Wilde told Arab News: “We have seen an increasing number of listed companies restructuring or planning to restructure their capital recently — including using tools such as capital reductions and raising capital by using quasi equity instruments such as perpetual bonds.”
This has happened across the region and PwC expected this to accelerate a little as companies “respond to legislative pressures and become more familiar with the options available to fix their problems,” said Wilde.
He added that the trend was being driven by oil prices remaining below historical highs, soft economic conditions, and continued caution in the UAE’s banking sector.
On the debt restructuring side, Wilde said there had been a “reasonably steady flow of cases of debts being restructured”.
However, the volume of firms seeking to renegotiate debt remains small compared to the level of restructurings witnessed in the aftermath of Dubai’s debt crisis.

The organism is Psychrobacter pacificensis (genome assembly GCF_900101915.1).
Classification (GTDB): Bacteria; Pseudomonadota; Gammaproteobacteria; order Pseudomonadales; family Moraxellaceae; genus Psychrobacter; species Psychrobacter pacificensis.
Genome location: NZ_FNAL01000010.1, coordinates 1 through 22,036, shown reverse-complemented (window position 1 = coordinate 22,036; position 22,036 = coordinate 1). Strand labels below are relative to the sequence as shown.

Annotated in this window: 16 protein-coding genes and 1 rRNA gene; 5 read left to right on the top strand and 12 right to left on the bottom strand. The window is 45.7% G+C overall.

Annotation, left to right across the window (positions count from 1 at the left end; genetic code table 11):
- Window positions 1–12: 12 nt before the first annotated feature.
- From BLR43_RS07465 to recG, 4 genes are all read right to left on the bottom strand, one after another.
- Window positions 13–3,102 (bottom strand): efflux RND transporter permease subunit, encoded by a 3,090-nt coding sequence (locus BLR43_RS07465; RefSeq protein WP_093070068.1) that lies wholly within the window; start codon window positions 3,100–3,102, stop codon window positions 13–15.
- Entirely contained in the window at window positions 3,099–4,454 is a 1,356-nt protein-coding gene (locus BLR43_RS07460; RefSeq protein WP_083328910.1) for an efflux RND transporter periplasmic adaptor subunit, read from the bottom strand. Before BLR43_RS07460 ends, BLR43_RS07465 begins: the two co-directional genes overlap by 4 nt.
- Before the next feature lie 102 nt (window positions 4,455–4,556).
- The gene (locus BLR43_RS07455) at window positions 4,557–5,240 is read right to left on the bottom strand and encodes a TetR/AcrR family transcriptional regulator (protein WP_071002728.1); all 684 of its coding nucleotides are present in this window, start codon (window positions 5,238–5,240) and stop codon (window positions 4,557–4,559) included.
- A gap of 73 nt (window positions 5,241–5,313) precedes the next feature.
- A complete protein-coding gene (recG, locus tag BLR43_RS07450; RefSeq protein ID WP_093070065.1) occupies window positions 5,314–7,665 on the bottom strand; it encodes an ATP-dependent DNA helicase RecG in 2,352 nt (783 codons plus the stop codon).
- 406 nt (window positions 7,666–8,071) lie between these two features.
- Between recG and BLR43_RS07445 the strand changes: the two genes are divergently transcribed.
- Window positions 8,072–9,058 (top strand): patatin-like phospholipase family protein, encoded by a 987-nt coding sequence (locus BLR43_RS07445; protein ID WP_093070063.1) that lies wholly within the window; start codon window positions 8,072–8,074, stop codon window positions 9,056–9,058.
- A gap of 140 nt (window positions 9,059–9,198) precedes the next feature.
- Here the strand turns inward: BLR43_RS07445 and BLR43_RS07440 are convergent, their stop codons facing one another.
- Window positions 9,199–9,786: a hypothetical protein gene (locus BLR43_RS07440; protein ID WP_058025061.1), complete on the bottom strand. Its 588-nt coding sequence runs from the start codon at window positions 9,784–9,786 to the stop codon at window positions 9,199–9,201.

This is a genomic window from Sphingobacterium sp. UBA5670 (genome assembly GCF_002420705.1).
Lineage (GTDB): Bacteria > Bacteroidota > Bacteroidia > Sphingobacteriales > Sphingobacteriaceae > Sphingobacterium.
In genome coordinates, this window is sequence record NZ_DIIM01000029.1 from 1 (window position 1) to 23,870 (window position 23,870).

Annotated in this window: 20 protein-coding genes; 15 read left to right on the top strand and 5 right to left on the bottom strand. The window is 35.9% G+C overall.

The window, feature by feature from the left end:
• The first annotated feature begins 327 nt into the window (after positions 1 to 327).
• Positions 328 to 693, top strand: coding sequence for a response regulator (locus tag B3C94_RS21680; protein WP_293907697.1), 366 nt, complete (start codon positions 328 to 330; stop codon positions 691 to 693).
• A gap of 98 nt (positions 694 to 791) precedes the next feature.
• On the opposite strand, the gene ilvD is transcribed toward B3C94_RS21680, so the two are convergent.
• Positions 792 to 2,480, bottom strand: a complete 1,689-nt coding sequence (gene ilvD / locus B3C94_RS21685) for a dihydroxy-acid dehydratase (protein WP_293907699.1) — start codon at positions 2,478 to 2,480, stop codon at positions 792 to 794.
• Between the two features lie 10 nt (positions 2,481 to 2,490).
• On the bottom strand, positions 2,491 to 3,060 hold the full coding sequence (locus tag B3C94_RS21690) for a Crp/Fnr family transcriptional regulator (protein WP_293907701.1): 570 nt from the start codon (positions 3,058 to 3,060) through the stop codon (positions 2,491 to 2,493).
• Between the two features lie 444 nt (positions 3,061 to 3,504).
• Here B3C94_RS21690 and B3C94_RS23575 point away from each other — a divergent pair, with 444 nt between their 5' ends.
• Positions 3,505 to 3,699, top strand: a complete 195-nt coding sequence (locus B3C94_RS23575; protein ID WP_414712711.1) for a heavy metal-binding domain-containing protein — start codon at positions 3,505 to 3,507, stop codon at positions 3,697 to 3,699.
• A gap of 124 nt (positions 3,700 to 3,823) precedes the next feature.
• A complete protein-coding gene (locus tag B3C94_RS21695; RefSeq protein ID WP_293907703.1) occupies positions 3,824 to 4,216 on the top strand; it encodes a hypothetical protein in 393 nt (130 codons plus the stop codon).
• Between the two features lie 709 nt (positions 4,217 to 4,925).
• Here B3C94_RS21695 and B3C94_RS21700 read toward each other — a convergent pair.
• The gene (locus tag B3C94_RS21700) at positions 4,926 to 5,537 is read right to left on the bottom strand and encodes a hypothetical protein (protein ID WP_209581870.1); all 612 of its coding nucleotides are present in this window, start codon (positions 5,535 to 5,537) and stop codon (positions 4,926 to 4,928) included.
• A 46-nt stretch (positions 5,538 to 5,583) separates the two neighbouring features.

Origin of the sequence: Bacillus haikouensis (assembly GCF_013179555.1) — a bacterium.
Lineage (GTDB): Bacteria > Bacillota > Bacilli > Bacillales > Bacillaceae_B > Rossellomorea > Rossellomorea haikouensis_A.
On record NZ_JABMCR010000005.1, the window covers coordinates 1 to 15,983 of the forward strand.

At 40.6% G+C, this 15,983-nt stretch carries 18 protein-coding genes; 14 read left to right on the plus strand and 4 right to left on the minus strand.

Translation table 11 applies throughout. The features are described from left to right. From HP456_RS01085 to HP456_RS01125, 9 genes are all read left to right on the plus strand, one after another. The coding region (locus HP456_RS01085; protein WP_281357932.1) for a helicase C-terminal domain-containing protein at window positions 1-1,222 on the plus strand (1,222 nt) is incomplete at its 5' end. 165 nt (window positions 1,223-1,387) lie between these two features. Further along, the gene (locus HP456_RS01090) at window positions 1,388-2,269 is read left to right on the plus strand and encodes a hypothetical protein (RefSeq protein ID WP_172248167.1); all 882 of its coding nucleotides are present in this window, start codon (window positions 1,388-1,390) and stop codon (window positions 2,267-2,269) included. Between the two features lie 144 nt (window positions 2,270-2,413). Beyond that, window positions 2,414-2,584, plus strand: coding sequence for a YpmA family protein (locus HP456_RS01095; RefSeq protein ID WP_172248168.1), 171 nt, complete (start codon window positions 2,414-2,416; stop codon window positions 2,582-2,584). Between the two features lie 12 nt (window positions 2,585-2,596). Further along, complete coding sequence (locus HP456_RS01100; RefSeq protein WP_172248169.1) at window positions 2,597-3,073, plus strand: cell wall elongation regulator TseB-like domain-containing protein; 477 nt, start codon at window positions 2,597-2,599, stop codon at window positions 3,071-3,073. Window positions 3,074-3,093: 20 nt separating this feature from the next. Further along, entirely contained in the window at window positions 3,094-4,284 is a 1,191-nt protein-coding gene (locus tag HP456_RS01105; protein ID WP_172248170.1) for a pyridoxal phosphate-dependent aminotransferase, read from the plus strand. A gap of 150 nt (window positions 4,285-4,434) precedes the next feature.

Several big name firms in the emirate were caught out by the onset of the global financial crisis, which saw the emirate’s booming economy and real estate market go into reverse.
State-owned conglomerate Dubai World, whose companies included real-estate firm Nakheel and ports operator DP World, stunned global markets in November 2009 when it asked creditors for a six-month standstill on its obligations. Dubai World restructured around $25 billion of debt in 2011, followed by a $15 billion restructuring deal in 2015.
“We would not expect it to become (comparable to 2008-9) so barring some form of sharp external impetus such as global political instability or a protectionist trade war,” said Wilde.
Nor did he see the introduction of VAT as particularly driving this trend, but rather as just one more factor impacting some already strained sectors (e.g. some sub sectors of retail) “which were already pressured by other macro factors.”